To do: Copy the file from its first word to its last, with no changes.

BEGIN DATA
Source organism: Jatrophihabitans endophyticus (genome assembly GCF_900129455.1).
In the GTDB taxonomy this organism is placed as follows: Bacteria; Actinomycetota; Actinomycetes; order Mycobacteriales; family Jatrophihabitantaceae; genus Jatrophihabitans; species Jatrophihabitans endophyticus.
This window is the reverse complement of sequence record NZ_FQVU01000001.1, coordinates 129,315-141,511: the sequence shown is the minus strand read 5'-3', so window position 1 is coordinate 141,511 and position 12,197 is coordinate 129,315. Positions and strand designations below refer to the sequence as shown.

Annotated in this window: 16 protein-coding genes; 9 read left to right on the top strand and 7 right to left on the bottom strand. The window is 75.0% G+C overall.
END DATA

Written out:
Source organism: Jatrophihabitans endophyticus (genome assembly GCF_900129455.1).
In the GTDB taxonomy this organism is placed as follows: Bacteria; Actinomycetota; Actinomycetes; order Mycobacteriales; family Jatrophihabitantaceae; genus Jatrophihabitans; species Jatrophihabitans endophyticus.
This window is the reverse complement of sequence record NZ_FQVU01000001.1, coordinates 129,315-141,511: the sequence shown is the minus strand read 5'-3', so window position 1 is coordinate 141,511 and position 12,197 is coordinate 129,315. Positions and strand designations below refer to the sequence as shown.

Annotated in this window: 16 protein-coding genes; 9 read left to right on the top strand and 7 right to left on the bottom strand. The window is 75.0% G+C overall.